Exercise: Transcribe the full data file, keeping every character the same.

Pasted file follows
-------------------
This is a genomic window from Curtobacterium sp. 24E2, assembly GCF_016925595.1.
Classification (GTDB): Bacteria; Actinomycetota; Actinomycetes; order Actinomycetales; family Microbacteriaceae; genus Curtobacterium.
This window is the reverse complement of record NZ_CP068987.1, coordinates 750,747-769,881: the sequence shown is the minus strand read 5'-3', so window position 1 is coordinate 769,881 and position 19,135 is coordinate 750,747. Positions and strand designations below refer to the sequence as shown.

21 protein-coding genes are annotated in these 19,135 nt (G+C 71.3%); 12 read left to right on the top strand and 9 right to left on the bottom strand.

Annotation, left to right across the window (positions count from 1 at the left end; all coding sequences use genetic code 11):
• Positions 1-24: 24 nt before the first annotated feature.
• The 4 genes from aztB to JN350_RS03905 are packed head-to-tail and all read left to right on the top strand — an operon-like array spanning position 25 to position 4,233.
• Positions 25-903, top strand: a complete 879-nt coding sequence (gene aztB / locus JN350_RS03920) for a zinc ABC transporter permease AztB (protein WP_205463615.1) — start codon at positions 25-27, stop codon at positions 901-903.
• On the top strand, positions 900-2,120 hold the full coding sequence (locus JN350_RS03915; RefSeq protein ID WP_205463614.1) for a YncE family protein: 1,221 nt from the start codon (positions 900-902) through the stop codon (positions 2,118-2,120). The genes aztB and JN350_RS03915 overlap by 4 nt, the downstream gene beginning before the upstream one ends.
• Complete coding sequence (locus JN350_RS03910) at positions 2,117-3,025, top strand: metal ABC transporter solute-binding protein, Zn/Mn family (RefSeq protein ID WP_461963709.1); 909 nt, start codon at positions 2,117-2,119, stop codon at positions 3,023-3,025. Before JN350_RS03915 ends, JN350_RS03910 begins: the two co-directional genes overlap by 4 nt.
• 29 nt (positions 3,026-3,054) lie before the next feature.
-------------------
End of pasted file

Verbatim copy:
This is a genomic window from Curtobacterium sp. 24E2, assembly GCF_016925595.1.
Classification (GTDB): Bacteria; Actinomycetota; Actinomycetes; order Actinomycetales; family Microbacteriaceae; genus Curtobacterium.
This window is the reverse complement of record NZ_CP068987.1, coordinates 750,747-769,881: the sequence shown is the minus strand read 5'-3', so window position 1 is coordinate 769,881 and position 19,135 is coordinate 750,747. Positions and strand designations below refer to the sequence as shown.

21 protein-coding genes are annotated in these 19,135 nt (G+C 71.3%); 12 read left to right on the top strand and 9 right to left on the bottom strand.

Annotation, left to right across the window (positions count from 1 at the left end; all coding sequences use genetic code 11):
• Positions 1-24: 24 nt before the first annotated feature.
• The 4 genes from aztB to JN350_RS03905 are packed head-to-tail and all read left to right on the top strand — an operon-like array spanning position 25 to position 4,233.
• Positions 25-903, top strand: a complete 879-nt coding sequence (gene aztB / locus JN350_RS03920) for a zinc ABC transporter permease AztB (protein WP_205463615.1) — start codon at positions 25-27, stop codon at positions 901-903.
• On the top strand, positions 900-2,120 hold the full coding sequence (locus JN350_RS03915; RefSeq protein ID WP_205463614.1) for a YncE family protein: 1,221 nt from the start codon (positions 900-902) through the stop codon (positions 2,118-2,120). The genes aztB and JN350_RS03915 overlap by 4 nt, the downstream gene beginning before the upstream one ends.
• Complete coding sequence (locus JN350_RS03910) at positions 2,117-3,025, top strand: metal ABC transporter solute-binding protein, Zn/Mn family (RefSeq protein ID WP_461963709.1); 909 nt, start codon at positions 2,117-2,119, stop codon at positions 3,023-3,025. Before JN350_RS03915 ends, JN350_RS03910 begins: the two co-directional genes overlap by 4 nt.
• 29 nt (positions 3,026-3,054) lie before the next feature.